Relying on grants rather than formula funding for pre-K also means funding levels are subject to the changing priorities of the legislature. Lawmakers might decide it’s more important to cut the income tax rate rather than maintaining funding for pre-K programs, for example. Finally, discretionary grants have no way of ensuring that funding amounts automatically keep pace with inflation unlike many state funding formulas.
Barnett and Kasmin compared pre-K funding per pupil from 2005-06 to 2015-16 in states that use the school funding formula for pre-K with those that don’t to see whether programs that use the funding formula for pre-K generally see stronger, steadier funding growth. Their analysis found that the 11 states that financed pre-K with funding formulas saw an average of 3.6 percent annualized growth over the ten year period compared to a growth rate of only 1.1 percent for the other states that fund pre-K through grants. The non-formula states also saw greater pre-K spending declines once the Great Recession hit and only modestly recovered (see graphic below). These data led Barnett and Kasmin to conclude that the use of a K-12 funding formula for pre-K doesn’t guarantee adequate pre-K funding, but does offer “a kind of shortcut to better pre-K funding.”
A Different Perspective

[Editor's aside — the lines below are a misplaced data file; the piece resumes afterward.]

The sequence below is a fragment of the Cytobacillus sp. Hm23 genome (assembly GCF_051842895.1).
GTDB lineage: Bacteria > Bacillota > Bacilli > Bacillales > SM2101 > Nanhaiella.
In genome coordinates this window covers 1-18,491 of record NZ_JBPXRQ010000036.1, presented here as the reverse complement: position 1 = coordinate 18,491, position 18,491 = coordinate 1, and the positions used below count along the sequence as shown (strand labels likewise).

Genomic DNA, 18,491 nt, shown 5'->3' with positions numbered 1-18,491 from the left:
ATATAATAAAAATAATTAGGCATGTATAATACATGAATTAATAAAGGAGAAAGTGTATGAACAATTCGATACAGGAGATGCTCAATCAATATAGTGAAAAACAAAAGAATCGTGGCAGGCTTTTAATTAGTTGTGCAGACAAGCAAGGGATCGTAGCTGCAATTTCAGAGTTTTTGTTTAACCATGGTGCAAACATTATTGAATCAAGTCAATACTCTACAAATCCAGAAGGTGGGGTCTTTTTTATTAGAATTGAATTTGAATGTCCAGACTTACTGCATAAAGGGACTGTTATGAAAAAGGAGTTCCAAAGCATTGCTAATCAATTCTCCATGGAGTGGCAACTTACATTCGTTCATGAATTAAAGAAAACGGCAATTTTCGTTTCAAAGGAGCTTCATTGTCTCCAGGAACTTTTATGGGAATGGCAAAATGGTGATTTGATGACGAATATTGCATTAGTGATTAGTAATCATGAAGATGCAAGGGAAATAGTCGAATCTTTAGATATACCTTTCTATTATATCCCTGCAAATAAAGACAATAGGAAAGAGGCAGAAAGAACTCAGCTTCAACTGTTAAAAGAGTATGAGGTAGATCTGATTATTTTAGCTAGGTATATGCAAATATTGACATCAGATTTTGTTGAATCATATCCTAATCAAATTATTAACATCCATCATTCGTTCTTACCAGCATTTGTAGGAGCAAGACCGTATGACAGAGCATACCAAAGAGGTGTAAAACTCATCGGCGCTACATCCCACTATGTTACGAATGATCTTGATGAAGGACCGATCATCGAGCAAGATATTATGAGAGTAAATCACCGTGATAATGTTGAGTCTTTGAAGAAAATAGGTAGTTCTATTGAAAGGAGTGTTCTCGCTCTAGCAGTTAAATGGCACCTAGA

New America has generally agreed with the view that funding pre-K through funding formulas rather than grants is preferable because it’s likely to lead to higher and steadier levels of funding. That’s why when we released From Crawling to Walking: Ranking States on Birth-3rd Grade Policies That Support Strong Readers, in which we ranked states on 65 indicators in seven policy areas, we gave points to states that funded pre-K through their school funding formulas.
But a response from Elliot Regenstein made it clear that there is not unanimity in the field about the superiority of funding pre-K through funding formulas rather than grants. While acknowledging that there some advantages to funding pre-K through funding formulas, Regenstein argued that the formula approach might not be the best funding method for all states and emphasizes that there might be equally compelling reasons to fund early education outside of school funding formulas.
For example, Regenstein pointed out that grant funding can allow for much more flexibility to meet the needs of certain providers when compared to formula funding. In communities where high-quality pre-K is more expensive than a formula would cover, grants can be increased to cover the additional costs. Grants also tend to encourage greater accountability because they require more information to be disclosed about how exactly funds are used. Regenstein also argued that grants might do a better job than funding formulas of allowing states to target the most underserved communities with the greatest service deficits. Regenstein concluded that “the decision on whether to fund pre-K through the K-12 formula is a tactic - and not a tactic that is guaranteed to lead to better results.”
Expect to hear more about the pros and cons of funding pre-K through funding formulas as the new state legislative sessions get going and 2020 presidential hopefuls begin to tout the benefits of increased pre-K funding. Wherever you fall on the debate between funding pre-K through state funding formulas versus grants, the good news is that pre-K funding is starting to generate debate and make headlines across the country.